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Accidental ActivistsVictim Movements and Government Accountability in Japan and South Korea$
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Celeste L. Arrington

Print publication date: 2016

Print ISBN-13: 9780801453762

Published to Cornell Scholarship Online: August 2016

DOI: 10.7591/cornell/9780801453762.001.0001

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The North Korean Abductions and Abductee Families’ Activism

The North Korean Abductions and Abductee Families’ Activism

(p.147) 5 The North Korean Abductions and Abductee Families’ Activism
Accidental Activists

Celeste L. Arrington

Cornell University Press

This chapter focuses on the social movements spawned by North Korean abductions. Since the Korean War, North Korea (the Democratic People’s Republic of Korea, DPRK) has purportedly kidnapped thousands of foreign nationals. In the late 1990s, families of suspected abductees began organizing in Japan and South Korea. Aside from blaming the DPRK, the associations of abductee families also held their own governments accountable. Both movements gained elite allies early on. Subsequent differences in the extent of grassroots mobilizing help account for the distinctive content of redress in each country and their government’ other actions. These cases present an opportunity to explore how the costs of early access to elite allies may vary depending on dynamic interactions among redress claimants and other third-party supporters. Although another state (the DPRK) is the primary villain involved, these cases illustrate the downsides to gaining elite allies early in a conflict and the importance of analyzing social movements and their efforts to mobilize third-party supporters in dynamic and relational terms.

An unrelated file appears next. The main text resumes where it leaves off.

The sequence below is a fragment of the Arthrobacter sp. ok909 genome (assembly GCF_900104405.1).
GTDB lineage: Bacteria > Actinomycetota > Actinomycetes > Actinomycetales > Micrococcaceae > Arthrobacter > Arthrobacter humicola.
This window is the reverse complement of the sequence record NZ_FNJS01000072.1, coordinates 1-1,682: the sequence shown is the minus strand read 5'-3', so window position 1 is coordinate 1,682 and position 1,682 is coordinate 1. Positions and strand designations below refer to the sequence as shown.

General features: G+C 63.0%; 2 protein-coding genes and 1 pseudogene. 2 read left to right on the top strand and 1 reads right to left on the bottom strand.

Keywords:   North Korea, South Korea, Japan, redress, victims, abductees, political allies, social movements, third-party support

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